I announced our second tool based on Scout GPS data, Traffic Flow Direction, a few days ago. I didn’t spend a lot of time on explaining how it works. This post will hopefully make up for that!
The goal of this plugin, and the accompanying web tool, is to make it easy to find and correct OSM ways that we think are missing a
oneway tag, based on billions of GPS points from Scout users. Here is what it looks like in JOSM:
I will walk you through installation, basic operation and some mapping tips in the next paragraphs. Happy mapping!
This is a JOSM plugin so, installation works like any JOSM plugin. Make sure your JOSM is up to date first. Then go to JOSM preferences. Select the Plugins tab and look for the TrafficFlowDirection entry:
Select it and click ‘Update Plugins’ at the bottom. After JOSM completes installing the plugin (and updating any others that may need updating), restart JOSM and you should see the main components of the plugin appear in the JOSM interface: the overlay on the map and the plugin panel.
You may want to adjust some basic JOSM settings to make optimal use of the plugin as well. The one I would recommend for sure is to enable directional arrows on ways. The direction of the way is crucually important for adding the correct
oneway tagging, so having that direction visible at a glance is really helpful. To enable this, go into JOSM settings and select the Display Settings tab. This is the topmost tab. Within display settings, select the OSM data tab. Here you will find the Segment drawing options:
I recommend selecting both Draw Direction Arrows and Only on head of way. Also make sure Draw oneway arrows below that is selected so you can see at a glance if a way is already tagged with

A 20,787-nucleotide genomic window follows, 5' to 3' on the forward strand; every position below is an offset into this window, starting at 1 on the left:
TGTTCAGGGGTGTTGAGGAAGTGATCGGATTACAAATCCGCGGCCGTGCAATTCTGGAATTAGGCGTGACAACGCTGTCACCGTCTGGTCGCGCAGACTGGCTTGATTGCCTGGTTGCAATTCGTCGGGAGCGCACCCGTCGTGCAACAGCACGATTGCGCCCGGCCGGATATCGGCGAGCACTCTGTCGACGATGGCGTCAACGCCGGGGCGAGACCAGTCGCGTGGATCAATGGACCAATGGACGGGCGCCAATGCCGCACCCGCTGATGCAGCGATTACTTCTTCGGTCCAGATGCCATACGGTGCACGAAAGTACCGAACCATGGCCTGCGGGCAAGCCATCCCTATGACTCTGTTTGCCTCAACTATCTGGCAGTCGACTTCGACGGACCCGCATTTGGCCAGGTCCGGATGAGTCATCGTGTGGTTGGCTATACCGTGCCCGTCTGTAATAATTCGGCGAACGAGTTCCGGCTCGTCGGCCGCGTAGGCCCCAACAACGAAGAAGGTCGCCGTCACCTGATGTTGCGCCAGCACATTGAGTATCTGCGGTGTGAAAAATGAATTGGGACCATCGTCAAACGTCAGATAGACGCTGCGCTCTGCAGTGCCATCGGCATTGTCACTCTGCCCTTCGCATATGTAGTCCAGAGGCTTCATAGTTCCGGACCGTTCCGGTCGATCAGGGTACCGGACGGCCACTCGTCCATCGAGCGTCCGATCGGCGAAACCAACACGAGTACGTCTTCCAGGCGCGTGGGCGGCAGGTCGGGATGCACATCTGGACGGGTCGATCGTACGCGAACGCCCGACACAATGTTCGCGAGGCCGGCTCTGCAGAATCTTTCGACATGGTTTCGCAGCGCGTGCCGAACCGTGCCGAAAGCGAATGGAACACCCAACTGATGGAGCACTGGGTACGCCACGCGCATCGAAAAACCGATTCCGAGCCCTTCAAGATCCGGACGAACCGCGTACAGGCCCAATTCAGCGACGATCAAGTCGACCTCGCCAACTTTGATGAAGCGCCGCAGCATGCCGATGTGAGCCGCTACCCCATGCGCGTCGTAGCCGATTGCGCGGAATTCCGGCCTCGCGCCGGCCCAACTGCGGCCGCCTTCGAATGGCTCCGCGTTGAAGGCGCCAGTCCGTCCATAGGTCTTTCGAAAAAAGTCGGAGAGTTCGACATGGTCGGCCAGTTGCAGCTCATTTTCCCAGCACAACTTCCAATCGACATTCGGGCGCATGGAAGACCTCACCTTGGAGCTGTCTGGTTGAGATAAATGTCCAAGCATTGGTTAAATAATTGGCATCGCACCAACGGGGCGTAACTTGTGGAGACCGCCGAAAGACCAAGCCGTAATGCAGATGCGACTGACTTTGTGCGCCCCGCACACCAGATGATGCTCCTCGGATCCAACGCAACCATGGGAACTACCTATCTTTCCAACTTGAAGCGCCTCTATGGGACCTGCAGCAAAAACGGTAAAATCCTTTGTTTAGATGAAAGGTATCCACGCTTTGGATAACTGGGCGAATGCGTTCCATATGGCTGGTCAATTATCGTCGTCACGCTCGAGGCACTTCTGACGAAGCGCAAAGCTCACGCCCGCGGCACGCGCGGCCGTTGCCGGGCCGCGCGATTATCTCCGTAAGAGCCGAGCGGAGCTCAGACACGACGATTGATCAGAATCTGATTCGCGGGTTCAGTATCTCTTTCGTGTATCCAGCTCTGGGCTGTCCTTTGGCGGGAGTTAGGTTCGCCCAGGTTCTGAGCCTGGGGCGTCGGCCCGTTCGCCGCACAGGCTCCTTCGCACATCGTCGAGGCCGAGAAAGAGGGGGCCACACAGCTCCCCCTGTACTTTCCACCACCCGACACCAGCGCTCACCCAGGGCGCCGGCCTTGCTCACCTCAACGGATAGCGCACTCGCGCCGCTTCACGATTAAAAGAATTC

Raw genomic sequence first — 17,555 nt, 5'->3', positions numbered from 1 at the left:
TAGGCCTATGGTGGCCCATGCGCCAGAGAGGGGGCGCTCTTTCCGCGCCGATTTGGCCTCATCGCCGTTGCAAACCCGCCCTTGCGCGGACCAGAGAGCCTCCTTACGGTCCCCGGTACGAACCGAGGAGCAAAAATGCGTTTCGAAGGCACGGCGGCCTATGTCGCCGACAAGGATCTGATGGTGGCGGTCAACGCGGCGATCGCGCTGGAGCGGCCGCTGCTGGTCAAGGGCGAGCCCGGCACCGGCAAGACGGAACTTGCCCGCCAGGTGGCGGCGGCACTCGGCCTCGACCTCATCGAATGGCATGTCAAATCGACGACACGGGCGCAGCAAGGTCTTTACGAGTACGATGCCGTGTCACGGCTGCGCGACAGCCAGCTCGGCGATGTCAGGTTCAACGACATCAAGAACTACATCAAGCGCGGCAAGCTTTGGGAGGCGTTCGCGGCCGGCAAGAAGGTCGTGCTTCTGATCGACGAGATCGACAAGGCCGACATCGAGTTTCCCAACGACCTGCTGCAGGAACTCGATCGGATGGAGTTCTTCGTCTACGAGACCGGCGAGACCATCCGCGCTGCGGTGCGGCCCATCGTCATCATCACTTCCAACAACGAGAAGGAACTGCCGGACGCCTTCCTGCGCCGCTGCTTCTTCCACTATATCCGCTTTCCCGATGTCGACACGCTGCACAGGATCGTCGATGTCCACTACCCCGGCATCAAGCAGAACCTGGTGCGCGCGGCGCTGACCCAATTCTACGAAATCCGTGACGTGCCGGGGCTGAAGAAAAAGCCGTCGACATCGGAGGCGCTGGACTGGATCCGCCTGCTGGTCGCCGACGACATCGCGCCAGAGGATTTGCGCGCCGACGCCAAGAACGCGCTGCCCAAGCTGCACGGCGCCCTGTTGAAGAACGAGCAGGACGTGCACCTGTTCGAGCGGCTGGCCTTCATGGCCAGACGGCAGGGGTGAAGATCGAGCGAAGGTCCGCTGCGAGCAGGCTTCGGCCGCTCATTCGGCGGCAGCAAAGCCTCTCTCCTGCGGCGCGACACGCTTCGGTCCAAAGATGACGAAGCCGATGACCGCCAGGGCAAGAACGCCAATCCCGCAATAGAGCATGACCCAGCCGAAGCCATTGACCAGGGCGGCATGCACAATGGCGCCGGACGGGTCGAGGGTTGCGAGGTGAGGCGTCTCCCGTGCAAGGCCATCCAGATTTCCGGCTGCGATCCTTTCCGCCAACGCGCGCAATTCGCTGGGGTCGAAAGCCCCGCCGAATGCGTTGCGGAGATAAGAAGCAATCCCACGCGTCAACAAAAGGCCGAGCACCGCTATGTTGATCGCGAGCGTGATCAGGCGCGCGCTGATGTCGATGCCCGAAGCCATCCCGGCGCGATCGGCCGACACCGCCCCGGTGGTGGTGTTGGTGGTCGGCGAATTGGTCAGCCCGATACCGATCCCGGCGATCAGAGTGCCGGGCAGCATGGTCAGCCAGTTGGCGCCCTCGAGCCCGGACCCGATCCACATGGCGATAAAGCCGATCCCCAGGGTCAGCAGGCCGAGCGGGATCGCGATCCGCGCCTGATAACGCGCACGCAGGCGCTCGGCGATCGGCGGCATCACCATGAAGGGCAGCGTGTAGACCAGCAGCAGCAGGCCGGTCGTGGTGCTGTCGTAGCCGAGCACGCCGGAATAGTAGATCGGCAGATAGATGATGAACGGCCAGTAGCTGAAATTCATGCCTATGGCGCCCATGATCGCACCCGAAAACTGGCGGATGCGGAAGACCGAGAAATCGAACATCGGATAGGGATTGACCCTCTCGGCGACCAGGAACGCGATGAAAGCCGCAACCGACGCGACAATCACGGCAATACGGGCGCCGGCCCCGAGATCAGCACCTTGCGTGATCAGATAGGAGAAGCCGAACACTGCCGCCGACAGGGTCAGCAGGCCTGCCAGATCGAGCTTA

Like the Missing Roads plugin, the visual components of the Traffic Flow Direction are a map overlay and a settings / information panel. The map overlay shows clusters of suspected errors at low zoom levels, and individual errors at high zoom levels. Here is the colorful scene you get when you enable Missing Roads and Traffic Flow Direction at the same time:
(I recommend hiding the Missing Roads layer when you work on Traffic Flow Direction and vice versa :))
Zoom in on an area you want to work on and you will start seeing individual arrows:
The arrows depict OSM ways that should have a
oneway tag in the indicated direction, according to our GPS data. Click on an arrow to select it and find out more in the Traffic Flow Direction panel:
(If you do not see the panel, you may need to activate from the Window menu.)
The Info tab gives you some basic information on the selected direction error. The most interesting are probably the top two, indicating the % of all drives through that particular way traveling in the indicated direction, and below that the total number of trips that go through that way.
Validating and correcting the errors
Once you are zoomed in to an area where you want to fix some direction errors, make sure you have the best possible aerial imagery layer for your area enabled. Always remember that aerial imagery may be out of date and may not reflect the current reality on the ground!
Now, look for corroborating clues in the aerial image. These may vary by country, but I have found these clues are helpful: